Want all your animal news in one place? The Pet Hobbyist (www.pethobbyist.com) is the place to go. The site now lists headlines that are linked to animal-related stories from around the world, on subjects as varied as heroic pets and endangered species. The site also offers links to pet-care information and community bulletin boards (for talking with other pet lovers and animal experts), as well as an ambitious chat schedule managed by knowledgeable volunteers. Also available are images, classifieds and a calendar of pet events. The site's a little too text-oriented for my taste, but there's no denying the breadth and depth of the information offered here.
QUESTIONS FROM THE PACK
Q: Who would have ever thought having to give up a 6-ounce cockatiel could reduce a grown man to tears? But that's just what happened to me, and I am writing to you to help spare someone else the heartbreak I am going through now over my beloved cockatiel.
What started as cute bird noises in the beginning began to drive me crazy. I couldn't think about anything else but getting the bird to shut up. I realized I am too nervous to have a bird, and I finally placed him in a new home with the help of the local bird society.
Will you please tell your readers what pet stores fail to mention about parrot-type birds? People need to know that there may be constant bird noises from sunup to sundown, regardless of whether guests are over, or someone is trying to use the phone, think or read a book -- no matter how much attention the bird gets. -- D.S., via e-mail
A: I'm glad you were able to find a home for your bird, because a lot of other unwanted pets are not so lucky. And I'm sorry you miss him so much. You are not alone in your lack of information about the true nature of pet birds, and your story serves not so much as to warn people against birds as pets, but rather to warn against taking on responsibility for pets without educating yourself about what they're like and how they need to be cared for.
A great many people have the impression that birds are quiet, easy-care pets. In fact, these highly intelligent beings demand a great deal of time and energy, and yes, they are a constant source of noise (and mess). Some parrots are worse than others -- the stunningly beautiful sun conure is ear-piercingly loud, and the likewise gorgeous rainbow lorry is beyond-the-pale messy. But all parrots, a category that includes cockatiels and budgies, are constant poop-and-noise machines. You have to know that going in.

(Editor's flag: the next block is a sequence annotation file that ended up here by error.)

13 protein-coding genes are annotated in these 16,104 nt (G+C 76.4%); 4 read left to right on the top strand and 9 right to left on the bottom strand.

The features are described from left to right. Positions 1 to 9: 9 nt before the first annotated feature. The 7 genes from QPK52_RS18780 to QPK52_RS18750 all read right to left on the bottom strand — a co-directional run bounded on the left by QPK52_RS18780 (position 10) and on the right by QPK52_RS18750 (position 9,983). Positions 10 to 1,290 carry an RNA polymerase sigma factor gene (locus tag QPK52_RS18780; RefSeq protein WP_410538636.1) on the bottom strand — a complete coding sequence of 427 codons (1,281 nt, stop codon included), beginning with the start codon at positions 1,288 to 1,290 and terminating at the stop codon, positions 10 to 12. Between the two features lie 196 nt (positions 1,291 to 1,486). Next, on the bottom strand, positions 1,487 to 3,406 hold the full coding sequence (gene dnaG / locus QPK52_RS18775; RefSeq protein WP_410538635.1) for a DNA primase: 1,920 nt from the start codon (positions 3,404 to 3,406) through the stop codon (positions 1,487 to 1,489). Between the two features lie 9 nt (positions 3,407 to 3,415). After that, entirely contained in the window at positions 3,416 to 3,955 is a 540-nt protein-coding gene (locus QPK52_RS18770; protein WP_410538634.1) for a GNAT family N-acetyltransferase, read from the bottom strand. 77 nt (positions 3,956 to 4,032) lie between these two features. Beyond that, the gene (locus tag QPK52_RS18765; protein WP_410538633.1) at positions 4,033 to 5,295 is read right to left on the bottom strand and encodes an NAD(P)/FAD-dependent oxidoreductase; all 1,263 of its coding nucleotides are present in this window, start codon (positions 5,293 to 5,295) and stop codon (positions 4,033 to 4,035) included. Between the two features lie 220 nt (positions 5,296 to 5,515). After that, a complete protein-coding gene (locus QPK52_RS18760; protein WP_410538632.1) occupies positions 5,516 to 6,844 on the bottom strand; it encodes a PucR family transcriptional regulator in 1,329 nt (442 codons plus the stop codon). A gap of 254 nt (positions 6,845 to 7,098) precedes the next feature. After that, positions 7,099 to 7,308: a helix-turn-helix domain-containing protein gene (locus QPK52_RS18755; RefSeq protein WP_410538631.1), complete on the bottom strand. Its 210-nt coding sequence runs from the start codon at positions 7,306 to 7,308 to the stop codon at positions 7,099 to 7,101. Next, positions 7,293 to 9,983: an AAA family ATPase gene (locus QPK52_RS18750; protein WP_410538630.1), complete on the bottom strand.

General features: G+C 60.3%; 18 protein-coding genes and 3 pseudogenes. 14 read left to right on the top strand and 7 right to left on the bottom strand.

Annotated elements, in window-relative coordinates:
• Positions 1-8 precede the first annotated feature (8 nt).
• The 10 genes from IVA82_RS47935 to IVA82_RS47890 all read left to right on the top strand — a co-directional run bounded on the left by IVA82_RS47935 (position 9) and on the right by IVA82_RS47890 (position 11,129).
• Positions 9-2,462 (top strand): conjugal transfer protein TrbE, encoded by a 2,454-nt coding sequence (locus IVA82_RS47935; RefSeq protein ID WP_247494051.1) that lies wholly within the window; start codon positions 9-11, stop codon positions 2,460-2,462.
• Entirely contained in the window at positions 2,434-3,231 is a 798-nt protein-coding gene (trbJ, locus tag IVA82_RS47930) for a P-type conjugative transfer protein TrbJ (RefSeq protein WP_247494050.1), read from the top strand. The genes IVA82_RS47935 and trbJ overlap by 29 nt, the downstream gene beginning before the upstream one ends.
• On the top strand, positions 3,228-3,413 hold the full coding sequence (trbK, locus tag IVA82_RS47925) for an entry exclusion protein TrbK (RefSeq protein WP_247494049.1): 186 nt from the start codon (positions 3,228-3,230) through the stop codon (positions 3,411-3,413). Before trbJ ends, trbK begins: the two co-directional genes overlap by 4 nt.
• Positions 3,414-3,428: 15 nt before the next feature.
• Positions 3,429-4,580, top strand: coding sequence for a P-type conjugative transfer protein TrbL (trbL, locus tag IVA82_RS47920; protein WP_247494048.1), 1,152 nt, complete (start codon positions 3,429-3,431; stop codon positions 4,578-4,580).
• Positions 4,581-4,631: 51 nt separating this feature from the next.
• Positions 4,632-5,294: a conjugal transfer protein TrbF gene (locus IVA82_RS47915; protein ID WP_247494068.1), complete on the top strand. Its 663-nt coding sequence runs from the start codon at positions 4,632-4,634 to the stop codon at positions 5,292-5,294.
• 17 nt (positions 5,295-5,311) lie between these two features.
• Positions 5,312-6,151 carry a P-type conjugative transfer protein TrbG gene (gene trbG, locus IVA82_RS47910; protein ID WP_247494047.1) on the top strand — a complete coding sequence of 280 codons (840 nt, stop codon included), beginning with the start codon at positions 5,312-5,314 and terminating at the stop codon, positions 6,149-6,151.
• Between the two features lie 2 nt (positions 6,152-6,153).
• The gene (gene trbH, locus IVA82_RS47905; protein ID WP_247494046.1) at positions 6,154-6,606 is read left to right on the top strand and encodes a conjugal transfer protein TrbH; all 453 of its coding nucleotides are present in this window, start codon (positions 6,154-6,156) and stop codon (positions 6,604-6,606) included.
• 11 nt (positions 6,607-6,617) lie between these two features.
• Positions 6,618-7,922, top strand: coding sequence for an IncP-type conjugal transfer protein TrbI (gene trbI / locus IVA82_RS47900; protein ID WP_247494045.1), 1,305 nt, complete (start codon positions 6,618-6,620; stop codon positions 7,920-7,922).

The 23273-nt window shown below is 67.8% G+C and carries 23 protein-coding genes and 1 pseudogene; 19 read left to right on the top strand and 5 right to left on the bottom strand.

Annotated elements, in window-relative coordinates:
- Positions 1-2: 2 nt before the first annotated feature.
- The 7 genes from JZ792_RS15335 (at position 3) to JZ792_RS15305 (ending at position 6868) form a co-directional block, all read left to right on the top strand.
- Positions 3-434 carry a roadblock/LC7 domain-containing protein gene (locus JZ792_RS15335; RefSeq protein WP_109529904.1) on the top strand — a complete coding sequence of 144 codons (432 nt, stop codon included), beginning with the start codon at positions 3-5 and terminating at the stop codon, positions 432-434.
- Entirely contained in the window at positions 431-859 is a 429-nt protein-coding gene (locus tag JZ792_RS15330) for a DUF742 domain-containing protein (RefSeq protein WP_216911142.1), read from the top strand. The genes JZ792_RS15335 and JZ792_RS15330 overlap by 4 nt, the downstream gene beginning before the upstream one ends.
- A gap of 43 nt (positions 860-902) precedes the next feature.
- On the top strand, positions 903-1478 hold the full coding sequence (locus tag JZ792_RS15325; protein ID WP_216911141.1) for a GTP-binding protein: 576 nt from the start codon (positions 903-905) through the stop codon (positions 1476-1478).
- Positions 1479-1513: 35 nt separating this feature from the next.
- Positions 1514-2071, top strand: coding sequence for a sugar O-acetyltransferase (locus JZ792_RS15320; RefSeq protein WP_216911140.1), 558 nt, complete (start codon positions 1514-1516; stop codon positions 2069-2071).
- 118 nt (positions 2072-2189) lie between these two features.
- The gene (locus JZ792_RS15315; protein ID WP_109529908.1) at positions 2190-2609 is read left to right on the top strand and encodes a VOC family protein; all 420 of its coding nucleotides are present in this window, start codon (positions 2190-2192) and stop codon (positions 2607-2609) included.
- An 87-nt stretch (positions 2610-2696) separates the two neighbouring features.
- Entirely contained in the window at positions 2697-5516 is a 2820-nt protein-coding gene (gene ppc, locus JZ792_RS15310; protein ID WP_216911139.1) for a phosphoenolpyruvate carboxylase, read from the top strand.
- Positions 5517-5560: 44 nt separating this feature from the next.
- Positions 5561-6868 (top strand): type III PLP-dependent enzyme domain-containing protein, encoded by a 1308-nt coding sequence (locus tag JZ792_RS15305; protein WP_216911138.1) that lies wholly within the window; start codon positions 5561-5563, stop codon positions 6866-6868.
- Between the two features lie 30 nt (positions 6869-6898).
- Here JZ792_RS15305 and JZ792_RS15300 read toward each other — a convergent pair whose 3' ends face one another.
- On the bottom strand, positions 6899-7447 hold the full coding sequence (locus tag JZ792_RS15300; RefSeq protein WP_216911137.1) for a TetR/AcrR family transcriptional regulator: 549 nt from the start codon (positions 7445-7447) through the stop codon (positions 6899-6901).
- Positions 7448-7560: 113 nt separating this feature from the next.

While it's easy to blame pet stores for not providing information, the responsibility for education must start with the prospective buyer or adopter. You'll find any number of books, magazines and Web sites on every kind of pet imaginable, and you need to do your research before deciding on a pet. "Love at first sight" too often ends up as "Sorry, but you have to go," as you've found out.
Taking on a pet without understanding what's involved is a recipe for disaster. I hope others will learn from your story.
Q: I have a black Lab-chow mix who has been having problems with his ears lately, scratching at them and whining. Is there a home remedy for this? I've heard about using witch hazel. What do you recommend? -- T.H., via e-mail
A: Your dog needs to see a veterinarian right away. He is telling you in no uncertain terms that he is uncomfortable at the very least, and possibly in a fair amount of pain. You cannot treat an ear problem with "home remedies" because you don't know what you're trying to cure. You need a good veterinarian to determine what the problem is, whether it's bacterial, a yeast infection or even an injury.
Once the problem is properly diagnosed, follow your veterinarian's advice on treatment. Give all medication as prescribed, and don't skip a follow-up office call if recommended. Ear problems can be tenacious, and they may take time and money to resolve.
Gina Spadafori is the award-winning author of "Dogs for Dummies," "Cats for Dummies" and "Birds for Dummies." She is also affiliated with the Veterinary Information Network Inc., an international online service for veterinary professionals. Write to her in care of this newspaper, or send e-mail to writetogina(at)spadafori.com. You can also read her frequently updated Web log or view her column archives at www.spadafori.com.